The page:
Dialysis for the Poor, Like Minga: Big Biz

I plan to go with Minga for her dialysis appointments when I’m in Panama next week — Thursday and Saturday, for about four hours each. I want to see firsthand what she is experiencing. And I want to be with her through what sounds like an exhausting ordeal.

My sister Wendy found an article online about ambulatory dialysis here in the U.S. — turns out servicing the poor and being reimbursed by the federal government is a lucrative big biz.


I imagine Minga’s experience is not too far from what is described in the article, dialed down several levels to reflect that Panama is a poorer country with less ability to make ambulatory centers attractive, and to include that Minga has to come and go from her appointments on the bus. Lily says there is a long walk from the ambulatory center to a location where Minga can get a bus that goes to and from Filipio.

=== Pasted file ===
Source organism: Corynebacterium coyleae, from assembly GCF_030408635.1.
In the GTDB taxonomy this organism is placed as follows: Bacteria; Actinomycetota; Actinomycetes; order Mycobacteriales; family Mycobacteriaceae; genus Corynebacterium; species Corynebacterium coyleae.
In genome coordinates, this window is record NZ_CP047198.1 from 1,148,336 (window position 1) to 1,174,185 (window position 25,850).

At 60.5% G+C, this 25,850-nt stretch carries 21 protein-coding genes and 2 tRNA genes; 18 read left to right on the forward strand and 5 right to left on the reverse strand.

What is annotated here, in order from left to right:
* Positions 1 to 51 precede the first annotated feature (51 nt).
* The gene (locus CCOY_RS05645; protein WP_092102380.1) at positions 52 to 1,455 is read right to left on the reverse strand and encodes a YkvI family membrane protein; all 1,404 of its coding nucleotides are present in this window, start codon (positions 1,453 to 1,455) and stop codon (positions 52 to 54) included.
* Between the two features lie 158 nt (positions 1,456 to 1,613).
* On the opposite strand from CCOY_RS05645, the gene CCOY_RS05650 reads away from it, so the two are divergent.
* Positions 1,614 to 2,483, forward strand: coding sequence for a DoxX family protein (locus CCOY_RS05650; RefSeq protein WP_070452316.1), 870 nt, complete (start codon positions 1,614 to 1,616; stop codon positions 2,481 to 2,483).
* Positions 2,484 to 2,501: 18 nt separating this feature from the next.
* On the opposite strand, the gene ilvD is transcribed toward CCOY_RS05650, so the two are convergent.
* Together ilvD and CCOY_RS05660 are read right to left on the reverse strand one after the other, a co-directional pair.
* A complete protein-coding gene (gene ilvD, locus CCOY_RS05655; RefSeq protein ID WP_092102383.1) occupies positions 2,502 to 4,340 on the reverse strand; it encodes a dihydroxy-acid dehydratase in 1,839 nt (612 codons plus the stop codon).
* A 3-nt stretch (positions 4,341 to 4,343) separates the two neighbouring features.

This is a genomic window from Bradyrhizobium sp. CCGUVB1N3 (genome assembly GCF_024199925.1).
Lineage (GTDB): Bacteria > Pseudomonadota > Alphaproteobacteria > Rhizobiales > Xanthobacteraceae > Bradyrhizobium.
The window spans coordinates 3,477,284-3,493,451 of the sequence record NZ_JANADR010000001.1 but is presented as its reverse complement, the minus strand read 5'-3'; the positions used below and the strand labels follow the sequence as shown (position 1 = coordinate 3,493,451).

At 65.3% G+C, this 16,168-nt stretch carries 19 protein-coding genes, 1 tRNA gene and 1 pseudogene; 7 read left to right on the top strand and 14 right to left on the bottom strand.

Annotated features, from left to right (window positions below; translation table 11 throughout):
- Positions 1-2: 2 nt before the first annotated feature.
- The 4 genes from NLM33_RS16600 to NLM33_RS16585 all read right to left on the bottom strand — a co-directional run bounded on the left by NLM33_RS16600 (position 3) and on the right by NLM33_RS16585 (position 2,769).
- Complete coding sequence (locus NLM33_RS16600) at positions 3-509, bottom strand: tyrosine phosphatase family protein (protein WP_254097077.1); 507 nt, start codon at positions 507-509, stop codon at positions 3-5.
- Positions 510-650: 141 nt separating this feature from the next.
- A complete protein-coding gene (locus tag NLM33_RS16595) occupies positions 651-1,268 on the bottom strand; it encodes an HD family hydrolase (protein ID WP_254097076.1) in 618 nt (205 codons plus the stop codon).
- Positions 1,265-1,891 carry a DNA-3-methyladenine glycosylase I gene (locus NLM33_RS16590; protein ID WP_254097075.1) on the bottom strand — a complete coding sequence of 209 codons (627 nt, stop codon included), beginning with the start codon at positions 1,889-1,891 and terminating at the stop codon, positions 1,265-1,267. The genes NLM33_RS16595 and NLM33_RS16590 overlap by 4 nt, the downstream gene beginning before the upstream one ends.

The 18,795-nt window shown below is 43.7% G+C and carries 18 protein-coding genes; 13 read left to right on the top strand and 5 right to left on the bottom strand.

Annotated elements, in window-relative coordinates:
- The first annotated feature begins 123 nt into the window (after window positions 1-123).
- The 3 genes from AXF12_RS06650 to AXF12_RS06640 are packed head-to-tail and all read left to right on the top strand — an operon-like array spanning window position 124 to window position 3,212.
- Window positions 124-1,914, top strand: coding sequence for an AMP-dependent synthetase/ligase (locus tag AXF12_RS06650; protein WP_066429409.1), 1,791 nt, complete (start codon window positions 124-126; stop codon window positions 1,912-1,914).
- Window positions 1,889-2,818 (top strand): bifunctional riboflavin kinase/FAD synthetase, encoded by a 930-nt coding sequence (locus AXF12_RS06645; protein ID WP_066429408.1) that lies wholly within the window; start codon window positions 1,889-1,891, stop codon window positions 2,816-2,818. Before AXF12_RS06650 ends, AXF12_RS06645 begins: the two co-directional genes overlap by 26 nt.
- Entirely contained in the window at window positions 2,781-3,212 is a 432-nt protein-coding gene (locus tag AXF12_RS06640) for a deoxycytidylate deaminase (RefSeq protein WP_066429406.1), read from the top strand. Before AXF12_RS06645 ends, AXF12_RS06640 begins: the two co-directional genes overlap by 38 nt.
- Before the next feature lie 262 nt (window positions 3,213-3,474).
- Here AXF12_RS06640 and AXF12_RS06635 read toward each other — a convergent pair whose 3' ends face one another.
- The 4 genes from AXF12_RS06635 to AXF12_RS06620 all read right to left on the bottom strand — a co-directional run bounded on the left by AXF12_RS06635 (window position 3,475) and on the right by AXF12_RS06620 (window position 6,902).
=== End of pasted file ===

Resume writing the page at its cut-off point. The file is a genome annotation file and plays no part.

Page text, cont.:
Transplant is unlikely for Minga — it probably would be for her here too because of her age and generally complicated health. But this article makes me think about Raoul, Gloria’s eldest son, who suffered kidney damage when he was born prematurely and Gloria and her mother fed him weak tea to keep him alive when Gloria couldn’t nurse. He’s a young man, in his 20’s, and has no more than 25% kidney function now. If anyone should be on a transplant list, Raoul should. I’m not sure transplant is an option for the poor in Panama at all, but when I get more deeply into the weeds of the medical options there, I plan to find out.

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